Netflix’s '13 Reasons Why' Tackles Teen Suicide, Bullying & Sexual Assault

By Britni de la Cretaz 04/13/17

The controversial teen drama has garnered criticism for the graphic portrayal of its hard-hitting subject matter. 

Hannah Baker in "13 Reasons Why"
Hannah Baker in "13 Reasons Why" Photo via YouTube

[Editor's note: This article contains spoilers]

Netflix’s new series 13 Reasons Why makes its premise clear from the beginning: it’s a show about a teen girl’s decision to end her own life. Hannah Baker, played by Katherine Langford, makes 13 audio tapes and delivers them to 13 people in her life who played a role in her decision to commit suicide. The show tackles an important topic, but has elicited criticism for the way the difficult issues within it are portrayed.

According to the American Foundation for Suicide Prevention, suicide is the 10th leading cause of death in the United States. In 2015, adolescents and young adults ages 15-24 had a suicide rate of 12.5%—lower than any other age group. It’s estimated that for every completed suicide, there are an average of 25 attempts. Netflix released a video last week discussing the realities of suicide, and explaining how people who are struggling can find support if they are thinking of harming themselves.

“As a society, we tend to shy away from these hard topics and sometimes in cinema we do that too,” said Justin Prentice, who plays Bryce on the show. “I think this [show] is great because it says, ‘no, this is a problem and it needs to be addressed.’”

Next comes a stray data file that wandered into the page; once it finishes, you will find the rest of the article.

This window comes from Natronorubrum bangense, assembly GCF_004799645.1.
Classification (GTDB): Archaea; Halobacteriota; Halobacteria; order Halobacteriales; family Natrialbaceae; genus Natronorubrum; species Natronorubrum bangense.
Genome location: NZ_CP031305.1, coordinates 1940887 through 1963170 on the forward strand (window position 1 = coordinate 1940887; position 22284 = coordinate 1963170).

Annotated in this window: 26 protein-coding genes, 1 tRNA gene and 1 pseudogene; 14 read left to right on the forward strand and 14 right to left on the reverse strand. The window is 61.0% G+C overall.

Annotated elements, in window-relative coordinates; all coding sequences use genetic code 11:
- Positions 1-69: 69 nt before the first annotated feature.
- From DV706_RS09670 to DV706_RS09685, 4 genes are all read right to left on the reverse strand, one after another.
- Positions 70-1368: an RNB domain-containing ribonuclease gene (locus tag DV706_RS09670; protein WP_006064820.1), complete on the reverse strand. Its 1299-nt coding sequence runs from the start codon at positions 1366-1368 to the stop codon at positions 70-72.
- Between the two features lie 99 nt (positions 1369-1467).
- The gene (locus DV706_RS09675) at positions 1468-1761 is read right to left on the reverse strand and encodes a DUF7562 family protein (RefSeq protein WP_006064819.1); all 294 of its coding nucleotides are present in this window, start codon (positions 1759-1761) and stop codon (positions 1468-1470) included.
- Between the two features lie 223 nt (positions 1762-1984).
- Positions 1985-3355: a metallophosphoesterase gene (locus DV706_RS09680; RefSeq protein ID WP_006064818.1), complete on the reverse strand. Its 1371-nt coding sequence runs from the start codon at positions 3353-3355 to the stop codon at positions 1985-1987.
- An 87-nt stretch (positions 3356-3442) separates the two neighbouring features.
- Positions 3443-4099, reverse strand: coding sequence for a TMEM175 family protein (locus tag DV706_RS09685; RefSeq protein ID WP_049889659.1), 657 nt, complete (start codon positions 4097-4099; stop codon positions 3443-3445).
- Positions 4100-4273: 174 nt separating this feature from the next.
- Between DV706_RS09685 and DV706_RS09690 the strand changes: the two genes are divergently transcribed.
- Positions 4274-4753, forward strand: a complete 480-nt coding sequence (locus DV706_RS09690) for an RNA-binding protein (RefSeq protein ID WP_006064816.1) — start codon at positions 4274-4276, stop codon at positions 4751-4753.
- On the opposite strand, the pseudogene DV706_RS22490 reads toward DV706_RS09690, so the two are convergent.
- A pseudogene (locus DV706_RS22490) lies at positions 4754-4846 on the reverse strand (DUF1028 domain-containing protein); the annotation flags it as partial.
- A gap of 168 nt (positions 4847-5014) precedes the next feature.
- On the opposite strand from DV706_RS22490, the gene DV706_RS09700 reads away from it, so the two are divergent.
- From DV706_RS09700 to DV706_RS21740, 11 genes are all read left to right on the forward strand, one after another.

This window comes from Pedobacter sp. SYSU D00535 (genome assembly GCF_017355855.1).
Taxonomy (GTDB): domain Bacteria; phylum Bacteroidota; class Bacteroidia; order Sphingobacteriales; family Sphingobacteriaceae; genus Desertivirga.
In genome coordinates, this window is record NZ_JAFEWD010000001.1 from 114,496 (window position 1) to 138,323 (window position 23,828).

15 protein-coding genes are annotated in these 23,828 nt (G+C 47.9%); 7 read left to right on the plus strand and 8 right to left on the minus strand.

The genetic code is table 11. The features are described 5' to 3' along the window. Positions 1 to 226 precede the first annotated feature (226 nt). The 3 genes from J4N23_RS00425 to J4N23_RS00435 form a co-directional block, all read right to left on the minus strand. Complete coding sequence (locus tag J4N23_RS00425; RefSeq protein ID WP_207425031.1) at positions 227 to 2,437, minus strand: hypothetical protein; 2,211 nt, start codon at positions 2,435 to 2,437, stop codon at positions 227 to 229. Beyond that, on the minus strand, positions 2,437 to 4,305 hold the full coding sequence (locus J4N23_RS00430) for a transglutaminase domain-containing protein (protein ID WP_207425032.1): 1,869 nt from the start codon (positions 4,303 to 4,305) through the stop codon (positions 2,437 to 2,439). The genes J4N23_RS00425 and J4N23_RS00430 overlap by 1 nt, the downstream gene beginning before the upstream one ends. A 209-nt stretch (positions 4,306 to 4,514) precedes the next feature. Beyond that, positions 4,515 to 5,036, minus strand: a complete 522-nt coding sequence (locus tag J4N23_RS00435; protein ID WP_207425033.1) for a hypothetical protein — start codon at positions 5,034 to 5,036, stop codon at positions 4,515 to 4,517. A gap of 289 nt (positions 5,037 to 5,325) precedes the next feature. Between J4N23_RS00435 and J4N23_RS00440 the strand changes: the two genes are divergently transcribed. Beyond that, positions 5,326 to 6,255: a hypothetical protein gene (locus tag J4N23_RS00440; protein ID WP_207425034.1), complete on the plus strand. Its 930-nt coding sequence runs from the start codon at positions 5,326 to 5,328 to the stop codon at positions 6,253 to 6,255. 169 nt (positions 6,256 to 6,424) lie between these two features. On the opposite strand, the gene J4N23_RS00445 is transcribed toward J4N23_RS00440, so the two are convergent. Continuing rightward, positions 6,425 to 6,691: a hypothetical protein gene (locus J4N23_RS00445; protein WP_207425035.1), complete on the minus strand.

Jay Asher, author of the novel that the series is based on, said, “The whole issue of suicide is an uncomfortable thing to talk about, but it happens. And so we have to talk about it. It’s dangerous not to talk about it.” 

13 Reasons has attracted criticism not because it addresses the issue of suicide—but how the show does it. For many people, including suicide survivors themselves, the show has been incredibly triggering. The imagery of Hannah’s suicide is graphic, but the decision to show her death was an intentional one.

“We worked very hard not to be gratuitous, but we did want it to be painful to watch because we wanted to be very clear that there is nothing … worthwhile about suicide," Executive Producer Brian Yorkey explained. Kate Walsh, who plays Hannah’s mother, said it was important that they honor people who have gone through this; they wanted to make sure they paid tribute to people who have lost loved ones to suicide.

The show also made the decision to show scenes where two girls, including Hannah, are raped. Prentice said he worked hard to get it right, and that he “did a lot research … met with several psychologists, people who have had one-on-one conversations with people who have either been victims of sexual assault or have themselves committed sexual assault” to prepare for the role. But that's also in line with the creators’ decision not to shy away from difficult scenes or dark themes—they say it’s what makes the show real and relatable, particularly to the teens that are the target audience.

Ultimately, the creators of the show hope that 13 Reasons will help people. “It’s important for the viewers to see that there is often a lot of collateral damage when someone dies and the person contemplating suicide might not realize how much their death will affect people that they love and that they didn’t want to hurt,” says Dr. Rona Hu, a psychiatrist at the Stanford University School of Medicine.

Selena Gomez, a producer on the show, stresses that “it’s absolutely treatable; anxiety is, depression is.” She says there is no shame in admitting that you need help. Gomez knows this all too well. Last year, she checked herself into rehab when she was struggling with her mental health.

“The minute you talk to someone about it, it gets easier,” says Langford. “And know there is life beyond what you’re feeling at the moment.”

People who are struggling can go to for resources.

SAMHSA (Substance Abuse and Mental Health Services Administration) offers a free handbook for people who have attempted suicide. Get it here.

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Britni de la Cretaz is a freelance writer, baseball enthusiast, and recovered alcoholic living in Boston. Follow her on Twitter at @britnidlc.